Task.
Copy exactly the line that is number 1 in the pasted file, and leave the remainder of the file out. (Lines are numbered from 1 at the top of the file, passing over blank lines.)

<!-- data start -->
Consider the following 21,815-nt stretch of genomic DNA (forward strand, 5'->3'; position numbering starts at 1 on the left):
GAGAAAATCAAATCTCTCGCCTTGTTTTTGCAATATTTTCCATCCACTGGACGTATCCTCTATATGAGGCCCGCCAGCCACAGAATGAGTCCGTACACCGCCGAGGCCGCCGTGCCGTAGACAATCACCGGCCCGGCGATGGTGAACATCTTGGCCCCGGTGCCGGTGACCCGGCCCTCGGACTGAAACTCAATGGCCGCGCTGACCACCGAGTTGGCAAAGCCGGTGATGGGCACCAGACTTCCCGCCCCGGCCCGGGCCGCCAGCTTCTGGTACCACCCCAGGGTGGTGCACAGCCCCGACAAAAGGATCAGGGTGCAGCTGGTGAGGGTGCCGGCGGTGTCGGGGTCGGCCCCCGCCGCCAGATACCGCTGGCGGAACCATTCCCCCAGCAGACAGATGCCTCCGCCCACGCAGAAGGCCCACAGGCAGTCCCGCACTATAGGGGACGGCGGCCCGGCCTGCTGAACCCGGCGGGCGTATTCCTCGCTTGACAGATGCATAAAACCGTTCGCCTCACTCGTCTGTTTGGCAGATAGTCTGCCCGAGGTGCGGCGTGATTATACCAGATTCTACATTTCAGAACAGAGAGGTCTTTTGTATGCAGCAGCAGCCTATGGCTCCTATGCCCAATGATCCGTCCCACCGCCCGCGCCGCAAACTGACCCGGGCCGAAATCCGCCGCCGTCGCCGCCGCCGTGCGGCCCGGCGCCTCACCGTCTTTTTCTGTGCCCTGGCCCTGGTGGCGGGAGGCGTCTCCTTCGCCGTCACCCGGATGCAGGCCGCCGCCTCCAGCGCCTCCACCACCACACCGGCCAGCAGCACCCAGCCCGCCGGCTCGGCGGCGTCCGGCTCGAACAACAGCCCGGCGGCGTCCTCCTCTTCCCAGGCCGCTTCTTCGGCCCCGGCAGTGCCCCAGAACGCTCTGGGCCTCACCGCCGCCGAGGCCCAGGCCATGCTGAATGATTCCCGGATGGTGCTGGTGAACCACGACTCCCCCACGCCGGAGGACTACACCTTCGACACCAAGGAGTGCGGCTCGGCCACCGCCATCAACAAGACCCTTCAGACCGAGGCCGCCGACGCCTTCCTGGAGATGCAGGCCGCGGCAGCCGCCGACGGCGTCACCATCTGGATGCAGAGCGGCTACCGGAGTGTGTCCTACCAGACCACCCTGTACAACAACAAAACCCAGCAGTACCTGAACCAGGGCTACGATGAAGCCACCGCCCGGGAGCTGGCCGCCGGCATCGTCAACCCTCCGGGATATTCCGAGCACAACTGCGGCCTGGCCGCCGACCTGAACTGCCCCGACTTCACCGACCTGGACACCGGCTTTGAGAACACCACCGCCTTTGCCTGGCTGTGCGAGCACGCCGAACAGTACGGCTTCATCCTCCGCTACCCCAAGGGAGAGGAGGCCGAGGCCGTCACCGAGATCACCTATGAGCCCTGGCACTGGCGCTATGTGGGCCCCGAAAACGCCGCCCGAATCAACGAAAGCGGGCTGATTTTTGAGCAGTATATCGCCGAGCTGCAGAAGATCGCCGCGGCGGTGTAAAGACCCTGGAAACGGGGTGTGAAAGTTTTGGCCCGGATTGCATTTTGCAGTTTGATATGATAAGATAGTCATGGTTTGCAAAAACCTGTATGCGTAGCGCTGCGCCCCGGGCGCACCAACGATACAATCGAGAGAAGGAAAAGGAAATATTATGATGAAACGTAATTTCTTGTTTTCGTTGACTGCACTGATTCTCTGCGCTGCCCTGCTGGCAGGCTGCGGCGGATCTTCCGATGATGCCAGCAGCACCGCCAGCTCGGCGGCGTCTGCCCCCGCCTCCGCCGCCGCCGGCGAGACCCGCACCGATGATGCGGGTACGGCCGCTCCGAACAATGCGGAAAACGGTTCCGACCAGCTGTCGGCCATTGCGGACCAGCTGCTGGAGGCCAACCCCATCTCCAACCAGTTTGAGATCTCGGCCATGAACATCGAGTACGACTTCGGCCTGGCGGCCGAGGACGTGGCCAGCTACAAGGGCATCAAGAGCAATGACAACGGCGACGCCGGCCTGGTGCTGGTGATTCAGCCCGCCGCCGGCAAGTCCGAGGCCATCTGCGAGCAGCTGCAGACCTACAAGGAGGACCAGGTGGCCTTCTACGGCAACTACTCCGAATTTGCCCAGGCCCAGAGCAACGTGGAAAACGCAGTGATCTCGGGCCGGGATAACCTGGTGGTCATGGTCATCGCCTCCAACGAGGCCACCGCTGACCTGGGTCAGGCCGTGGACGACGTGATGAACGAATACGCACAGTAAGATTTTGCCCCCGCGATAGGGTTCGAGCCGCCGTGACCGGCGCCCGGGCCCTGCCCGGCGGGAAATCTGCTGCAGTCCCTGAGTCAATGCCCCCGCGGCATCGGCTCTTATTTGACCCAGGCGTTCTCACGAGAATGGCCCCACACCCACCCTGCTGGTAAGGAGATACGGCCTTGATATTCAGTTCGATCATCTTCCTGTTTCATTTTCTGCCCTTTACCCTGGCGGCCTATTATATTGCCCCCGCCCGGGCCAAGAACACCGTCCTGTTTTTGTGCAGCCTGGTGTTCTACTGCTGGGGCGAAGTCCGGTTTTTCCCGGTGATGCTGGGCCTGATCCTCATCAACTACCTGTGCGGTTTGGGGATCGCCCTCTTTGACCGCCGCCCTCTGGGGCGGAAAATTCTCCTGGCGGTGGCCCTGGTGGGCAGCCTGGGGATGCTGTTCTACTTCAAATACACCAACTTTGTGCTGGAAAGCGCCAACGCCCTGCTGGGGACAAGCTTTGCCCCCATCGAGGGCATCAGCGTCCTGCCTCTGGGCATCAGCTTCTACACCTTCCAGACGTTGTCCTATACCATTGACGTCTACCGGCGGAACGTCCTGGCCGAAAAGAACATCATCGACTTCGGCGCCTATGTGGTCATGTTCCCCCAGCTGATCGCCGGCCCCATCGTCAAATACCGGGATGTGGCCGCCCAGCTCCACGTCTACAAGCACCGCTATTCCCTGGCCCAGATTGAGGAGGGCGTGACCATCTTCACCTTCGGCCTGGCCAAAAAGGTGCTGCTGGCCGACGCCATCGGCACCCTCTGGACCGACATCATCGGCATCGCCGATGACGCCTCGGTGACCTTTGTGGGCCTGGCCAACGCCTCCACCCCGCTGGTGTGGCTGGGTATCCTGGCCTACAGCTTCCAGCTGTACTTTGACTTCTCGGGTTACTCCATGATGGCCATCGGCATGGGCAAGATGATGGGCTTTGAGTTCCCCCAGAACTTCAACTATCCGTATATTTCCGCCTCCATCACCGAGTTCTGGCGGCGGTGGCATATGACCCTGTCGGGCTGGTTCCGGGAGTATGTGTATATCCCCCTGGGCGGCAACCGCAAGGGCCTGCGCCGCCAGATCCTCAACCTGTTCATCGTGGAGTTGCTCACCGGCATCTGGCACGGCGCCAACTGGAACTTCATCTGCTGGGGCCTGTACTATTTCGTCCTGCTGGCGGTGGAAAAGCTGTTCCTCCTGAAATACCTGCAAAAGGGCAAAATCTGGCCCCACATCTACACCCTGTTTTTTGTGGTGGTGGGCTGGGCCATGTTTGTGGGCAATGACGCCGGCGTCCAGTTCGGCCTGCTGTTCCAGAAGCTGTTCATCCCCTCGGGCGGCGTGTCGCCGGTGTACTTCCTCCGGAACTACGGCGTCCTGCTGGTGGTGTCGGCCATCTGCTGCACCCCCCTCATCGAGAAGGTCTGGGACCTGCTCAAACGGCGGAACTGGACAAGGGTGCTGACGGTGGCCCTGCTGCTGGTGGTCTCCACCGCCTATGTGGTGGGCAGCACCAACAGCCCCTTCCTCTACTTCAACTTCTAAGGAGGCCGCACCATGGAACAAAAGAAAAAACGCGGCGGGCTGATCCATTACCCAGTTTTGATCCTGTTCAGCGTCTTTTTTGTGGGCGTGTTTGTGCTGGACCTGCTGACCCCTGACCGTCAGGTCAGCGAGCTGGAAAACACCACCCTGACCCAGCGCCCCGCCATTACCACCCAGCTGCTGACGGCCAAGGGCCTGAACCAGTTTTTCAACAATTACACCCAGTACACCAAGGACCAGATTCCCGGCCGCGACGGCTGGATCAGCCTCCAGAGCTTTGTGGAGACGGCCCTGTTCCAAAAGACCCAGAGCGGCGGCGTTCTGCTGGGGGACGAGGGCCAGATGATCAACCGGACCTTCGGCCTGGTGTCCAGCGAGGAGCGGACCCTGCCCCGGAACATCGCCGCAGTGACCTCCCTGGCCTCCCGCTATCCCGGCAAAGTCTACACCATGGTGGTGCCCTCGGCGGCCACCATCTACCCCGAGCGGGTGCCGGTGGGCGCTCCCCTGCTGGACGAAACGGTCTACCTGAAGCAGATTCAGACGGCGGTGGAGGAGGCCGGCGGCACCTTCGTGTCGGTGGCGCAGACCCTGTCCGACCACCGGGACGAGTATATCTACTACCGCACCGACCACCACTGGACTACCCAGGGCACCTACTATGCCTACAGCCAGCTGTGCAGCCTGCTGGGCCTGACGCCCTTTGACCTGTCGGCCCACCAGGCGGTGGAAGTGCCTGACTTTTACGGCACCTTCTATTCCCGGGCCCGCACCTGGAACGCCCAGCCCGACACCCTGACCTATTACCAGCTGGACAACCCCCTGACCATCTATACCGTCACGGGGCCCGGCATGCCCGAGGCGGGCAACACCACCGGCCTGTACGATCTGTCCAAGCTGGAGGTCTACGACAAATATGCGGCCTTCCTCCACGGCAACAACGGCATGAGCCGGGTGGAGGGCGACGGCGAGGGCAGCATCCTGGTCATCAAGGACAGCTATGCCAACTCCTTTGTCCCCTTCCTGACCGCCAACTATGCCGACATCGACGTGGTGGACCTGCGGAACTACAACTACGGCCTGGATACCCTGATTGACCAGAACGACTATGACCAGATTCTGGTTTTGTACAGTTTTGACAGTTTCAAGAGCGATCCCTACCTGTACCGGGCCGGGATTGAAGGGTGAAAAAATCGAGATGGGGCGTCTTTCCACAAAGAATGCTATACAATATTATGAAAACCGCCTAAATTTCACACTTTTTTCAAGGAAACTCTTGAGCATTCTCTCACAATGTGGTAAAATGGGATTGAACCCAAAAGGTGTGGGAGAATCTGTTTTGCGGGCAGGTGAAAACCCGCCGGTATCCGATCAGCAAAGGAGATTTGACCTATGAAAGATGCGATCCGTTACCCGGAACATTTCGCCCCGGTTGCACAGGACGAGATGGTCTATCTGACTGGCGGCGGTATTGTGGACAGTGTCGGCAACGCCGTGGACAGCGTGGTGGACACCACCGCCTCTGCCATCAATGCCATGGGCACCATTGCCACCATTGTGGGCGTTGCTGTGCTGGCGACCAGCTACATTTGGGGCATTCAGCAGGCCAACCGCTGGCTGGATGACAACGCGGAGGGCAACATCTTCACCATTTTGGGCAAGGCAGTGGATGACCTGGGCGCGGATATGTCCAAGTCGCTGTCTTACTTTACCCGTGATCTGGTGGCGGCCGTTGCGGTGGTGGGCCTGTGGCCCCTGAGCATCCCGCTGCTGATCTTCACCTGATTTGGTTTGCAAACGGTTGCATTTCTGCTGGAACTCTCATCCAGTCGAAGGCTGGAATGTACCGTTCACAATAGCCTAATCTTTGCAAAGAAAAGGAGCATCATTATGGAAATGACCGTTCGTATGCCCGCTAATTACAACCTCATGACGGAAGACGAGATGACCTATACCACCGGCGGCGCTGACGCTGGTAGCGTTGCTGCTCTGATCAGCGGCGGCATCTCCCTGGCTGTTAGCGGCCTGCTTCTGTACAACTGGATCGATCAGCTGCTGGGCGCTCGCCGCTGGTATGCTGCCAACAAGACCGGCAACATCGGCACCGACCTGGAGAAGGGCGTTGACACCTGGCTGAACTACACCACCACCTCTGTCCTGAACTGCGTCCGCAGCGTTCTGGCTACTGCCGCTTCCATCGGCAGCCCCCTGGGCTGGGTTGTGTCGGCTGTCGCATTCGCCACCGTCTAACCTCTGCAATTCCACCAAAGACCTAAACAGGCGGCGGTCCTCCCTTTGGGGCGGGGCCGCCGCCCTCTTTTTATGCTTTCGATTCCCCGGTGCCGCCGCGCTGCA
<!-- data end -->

Consider the following 21,815-nt stretch of genomic DNA (forward strand, 5'->3'; position numbering starts at 1 on the left):